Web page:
As you would expect, acquirers have sophisticated risk management systems that allow them to reduce their financial exposure and which inform their credit control procedures; for example, what levels of funds they should be withholding from each merchant , and what credit facilities they may need to have in place to provide the acquirer with protection against exceptional events (such as the failure of a large business). Whilst acquirers have historically held a lot of power over struggling businesses, they too may now find themselves at significant financial risk due to the current economic climate precipitated by the COVID-19 pandemic.
Thousands of businesses have been forced to shut as a result of the Government imposed lockdown and sales in some sectors have fallen to zero as a result. Consequently, acquirers will have experienced a dramatic decline in fees from the merchants for their payment processing services. Moreover, as the unfortunate inevitability of countless insolvencies emerges, a greater concern for acquirers will be the sharp increase in chargebacks that are likely to occur.
Acquirers servicing the travel sector will be particularly hard hit. Given the catastrophic impact that COVID-19 restrictions have had on air travel and the hotel bookings alone, it is difficult to imagine that many acquirers will have sufficient protections in place to cover the likely numbers of chargebacks that will result from the thousands of bookings that can no longer be fulfilled (and the likely business failures that will follow). Similarly, acquirers contracted to process payments for merchants in the hospitality and food and drink sectors will also be heavily impacted. Those processing payments for e-commerce and grocery retailers will be less affected.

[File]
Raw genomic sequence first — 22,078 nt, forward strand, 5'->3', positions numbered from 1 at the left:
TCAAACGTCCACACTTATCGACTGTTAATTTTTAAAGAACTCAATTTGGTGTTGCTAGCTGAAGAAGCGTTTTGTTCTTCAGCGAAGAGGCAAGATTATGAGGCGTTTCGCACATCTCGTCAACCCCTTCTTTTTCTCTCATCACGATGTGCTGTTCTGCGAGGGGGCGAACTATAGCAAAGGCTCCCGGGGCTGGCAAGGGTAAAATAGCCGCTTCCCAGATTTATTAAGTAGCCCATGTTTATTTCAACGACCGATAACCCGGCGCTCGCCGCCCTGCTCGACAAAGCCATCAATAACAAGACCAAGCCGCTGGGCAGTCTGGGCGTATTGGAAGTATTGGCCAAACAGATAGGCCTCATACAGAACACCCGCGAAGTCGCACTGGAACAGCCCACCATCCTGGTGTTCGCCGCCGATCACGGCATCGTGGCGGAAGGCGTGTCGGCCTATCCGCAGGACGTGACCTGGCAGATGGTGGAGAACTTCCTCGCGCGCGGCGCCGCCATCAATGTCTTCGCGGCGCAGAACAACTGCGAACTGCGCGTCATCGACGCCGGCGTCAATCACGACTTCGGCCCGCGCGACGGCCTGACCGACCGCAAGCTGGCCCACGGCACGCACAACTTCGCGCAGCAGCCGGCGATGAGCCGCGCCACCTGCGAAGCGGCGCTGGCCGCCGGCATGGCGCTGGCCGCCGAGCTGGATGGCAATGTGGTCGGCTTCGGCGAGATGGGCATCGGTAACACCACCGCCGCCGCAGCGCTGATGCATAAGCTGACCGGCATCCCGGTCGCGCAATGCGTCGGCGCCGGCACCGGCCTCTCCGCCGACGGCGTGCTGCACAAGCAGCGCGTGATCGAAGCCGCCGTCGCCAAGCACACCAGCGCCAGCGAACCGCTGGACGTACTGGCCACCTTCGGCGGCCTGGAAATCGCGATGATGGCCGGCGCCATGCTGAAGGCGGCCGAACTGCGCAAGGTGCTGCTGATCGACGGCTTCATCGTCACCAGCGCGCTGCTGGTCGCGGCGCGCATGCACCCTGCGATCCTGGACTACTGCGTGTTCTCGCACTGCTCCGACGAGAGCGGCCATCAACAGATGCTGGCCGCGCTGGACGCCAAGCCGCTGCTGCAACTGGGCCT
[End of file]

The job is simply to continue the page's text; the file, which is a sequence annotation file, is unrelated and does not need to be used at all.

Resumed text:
In the light of the current extraordinary market conditions, acquirers will be seeking to reduce risk wherever possible, which means that merchants are likely to see an increase in the frequency of acquirers making the decision to withhold cash from the merchants’ businesses for longer. Whether this is appropriate or effective is one question, but whether it is legally permissible under the terms of their agreement is another. Generally, agreements between acquirers and merchants are drafted heavily in favour of the intermediary. However, merchants should check the relevant contract terms carefully to ensure that acquirers are abiding by their obligations and releasing funds in accordance with the contract.
Even in circumstances where acquirers are entitled to withhold cash, merchants would be well advised to try to negotiate early release of funds, as they may find that acquirers are more receptive to these talks in the current climate – acquirers will certainly wish to prevent otherwise healthy businesses falling into insolvency wherever possible.
Our Banking & financial disputes team is well placed to advise on these matters and would be very pleased speak to those requiring assistance in this sector.
14 April 2020